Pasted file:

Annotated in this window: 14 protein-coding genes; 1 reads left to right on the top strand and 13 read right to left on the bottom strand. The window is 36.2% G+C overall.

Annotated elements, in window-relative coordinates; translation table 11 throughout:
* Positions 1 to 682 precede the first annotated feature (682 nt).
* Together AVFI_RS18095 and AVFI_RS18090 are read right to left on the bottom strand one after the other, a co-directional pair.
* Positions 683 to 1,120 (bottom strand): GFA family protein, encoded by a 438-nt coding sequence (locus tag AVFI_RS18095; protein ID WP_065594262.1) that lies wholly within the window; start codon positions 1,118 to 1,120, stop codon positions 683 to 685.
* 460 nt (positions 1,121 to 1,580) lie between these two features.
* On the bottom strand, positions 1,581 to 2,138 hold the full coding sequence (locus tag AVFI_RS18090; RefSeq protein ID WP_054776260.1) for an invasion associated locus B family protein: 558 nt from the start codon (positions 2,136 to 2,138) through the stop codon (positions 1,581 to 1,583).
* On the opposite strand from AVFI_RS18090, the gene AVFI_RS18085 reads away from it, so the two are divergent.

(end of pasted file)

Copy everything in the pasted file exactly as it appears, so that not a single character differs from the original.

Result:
Annotated in this window: 14 protein-coding genes; 1 reads left to right on the top strand and 13 read right to left on the bottom strand. The window is 36.2% G+C overall.

Annotated elements, in window-relative coordinates; translation table 11 throughout:
* Positions 1 to 682 precede the first annotated feature (682 nt).
* Together AVFI_RS18095 and AVFI_RS18090 are read right to left on the bottom strand one after the other, a co-directional pair.
* Positions 683 to 1,120 (bottom strand): GFA family protein, encoded by a 438-nt coding sequence (locus tag AVFI_RS18095; protein ID WP_065594262.1) that lies wholly within the window; start codon positions 1,118 to 1,120, stop codon positions 683 to 685.
* 460 nt (positions 1,121 to 1,580) lie between these two features.
* On the bottom strand, positions 1,581 to 2,138 hold the full coding sequence (locus tag AVFI_RS18090; RefSeq protein ID WP_054776260.1) for an invasion associated locus B family protein: 558 nt from the start codon (positions 2,136 to 2,138) through the stop codon (positions 1,581 to 1,583).
* On the opposite strand from AVFI_RS18090, the gene AVFI_RS18085 reads away from it, so the two are divergent.